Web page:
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CASE STUDY: Greenwich

Guided transport is proposed for the Greenwich peninsula. Rapid, regular bus services will help shuttle visitors to the Dome come 2000, minimising car dependency in the longer-term.

The system, currently used in the Channel Tunnel service tunnel, works on electric pulses emitted by a cable buried in the road. Vehicles use the cables to monitor their speed and position in the road and to locate stopping points. An information feedback system allows a control centre to keep track of each vehicle's progress.

To provide an effective, unbroken link between the guided system on the peninsula and existing transport routes off-site, vehicles need to be rubber-tyred. Philip Rust of consulting engineer JMP describes the guided system as 'intermediate mode' transport - with the relatively low implementation costs of a bus service and the reliability of a tram system.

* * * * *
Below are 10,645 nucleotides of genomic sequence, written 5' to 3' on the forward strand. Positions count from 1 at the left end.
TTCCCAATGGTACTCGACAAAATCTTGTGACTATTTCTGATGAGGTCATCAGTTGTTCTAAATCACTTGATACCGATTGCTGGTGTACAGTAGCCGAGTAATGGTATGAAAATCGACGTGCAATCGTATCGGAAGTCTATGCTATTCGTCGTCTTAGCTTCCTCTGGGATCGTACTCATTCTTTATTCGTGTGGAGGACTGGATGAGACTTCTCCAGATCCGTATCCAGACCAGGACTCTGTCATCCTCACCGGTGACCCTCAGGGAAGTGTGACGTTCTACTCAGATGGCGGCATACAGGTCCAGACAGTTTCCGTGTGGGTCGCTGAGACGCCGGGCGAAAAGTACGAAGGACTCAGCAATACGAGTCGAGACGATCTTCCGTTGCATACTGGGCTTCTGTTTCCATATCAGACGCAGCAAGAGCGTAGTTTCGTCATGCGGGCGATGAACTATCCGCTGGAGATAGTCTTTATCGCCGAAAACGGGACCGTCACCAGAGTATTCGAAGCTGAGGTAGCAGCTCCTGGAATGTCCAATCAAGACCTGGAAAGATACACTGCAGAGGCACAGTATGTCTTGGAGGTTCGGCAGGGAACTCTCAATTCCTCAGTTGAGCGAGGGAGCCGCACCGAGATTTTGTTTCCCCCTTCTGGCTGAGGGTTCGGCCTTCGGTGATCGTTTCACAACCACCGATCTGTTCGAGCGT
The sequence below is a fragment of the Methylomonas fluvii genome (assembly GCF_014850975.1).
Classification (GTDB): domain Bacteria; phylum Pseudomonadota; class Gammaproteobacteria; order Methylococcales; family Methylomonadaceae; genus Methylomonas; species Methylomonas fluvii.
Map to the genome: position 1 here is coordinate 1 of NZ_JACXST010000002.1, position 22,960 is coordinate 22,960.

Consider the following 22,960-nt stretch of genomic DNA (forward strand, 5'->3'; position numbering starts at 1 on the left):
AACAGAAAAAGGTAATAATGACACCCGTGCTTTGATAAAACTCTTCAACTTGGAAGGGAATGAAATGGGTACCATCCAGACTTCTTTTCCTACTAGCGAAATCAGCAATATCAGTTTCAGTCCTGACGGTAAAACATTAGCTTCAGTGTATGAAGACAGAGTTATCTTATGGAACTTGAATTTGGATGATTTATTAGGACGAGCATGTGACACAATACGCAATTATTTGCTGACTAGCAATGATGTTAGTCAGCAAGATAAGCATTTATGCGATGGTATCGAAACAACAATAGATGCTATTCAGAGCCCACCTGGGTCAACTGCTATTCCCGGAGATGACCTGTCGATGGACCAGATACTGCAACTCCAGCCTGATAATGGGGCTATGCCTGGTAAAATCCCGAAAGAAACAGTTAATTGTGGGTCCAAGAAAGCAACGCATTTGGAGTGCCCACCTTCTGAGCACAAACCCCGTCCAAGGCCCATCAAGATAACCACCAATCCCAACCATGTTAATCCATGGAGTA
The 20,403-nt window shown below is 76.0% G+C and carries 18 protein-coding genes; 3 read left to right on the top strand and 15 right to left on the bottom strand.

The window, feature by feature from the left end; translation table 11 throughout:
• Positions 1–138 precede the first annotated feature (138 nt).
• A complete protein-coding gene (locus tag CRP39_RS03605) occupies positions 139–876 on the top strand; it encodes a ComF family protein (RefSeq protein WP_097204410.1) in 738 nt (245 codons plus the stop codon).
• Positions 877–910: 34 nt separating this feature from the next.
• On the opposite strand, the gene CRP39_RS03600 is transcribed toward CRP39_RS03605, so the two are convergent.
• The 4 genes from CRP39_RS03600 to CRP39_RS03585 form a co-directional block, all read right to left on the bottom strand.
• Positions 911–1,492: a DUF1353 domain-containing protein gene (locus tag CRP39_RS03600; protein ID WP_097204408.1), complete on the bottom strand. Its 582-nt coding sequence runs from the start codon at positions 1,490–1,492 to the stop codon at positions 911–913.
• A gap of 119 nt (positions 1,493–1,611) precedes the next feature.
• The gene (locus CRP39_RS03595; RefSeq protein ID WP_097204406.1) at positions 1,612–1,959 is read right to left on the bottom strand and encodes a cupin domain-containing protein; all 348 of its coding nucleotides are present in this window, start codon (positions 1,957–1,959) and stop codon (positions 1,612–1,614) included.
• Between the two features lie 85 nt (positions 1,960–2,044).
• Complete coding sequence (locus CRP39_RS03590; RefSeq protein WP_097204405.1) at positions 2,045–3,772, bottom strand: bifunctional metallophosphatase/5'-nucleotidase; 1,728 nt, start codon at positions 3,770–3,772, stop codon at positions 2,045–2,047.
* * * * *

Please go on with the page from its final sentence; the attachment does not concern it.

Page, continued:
Greenwich Council is also considering whether or not to commission a light rail network, providing another new transport link for the peninsula. A preferred route has already been agreed between Greenwich and developer English Partnerships and was submitted for planning approval last week. The scheme centres on the new Jubilee Line which will become a local transport interchange.

It is intended that no point in the Millennium Village, the residential- commercial development to be built on the peninsula, should be more than five minutes' walk from the nearest transport point.

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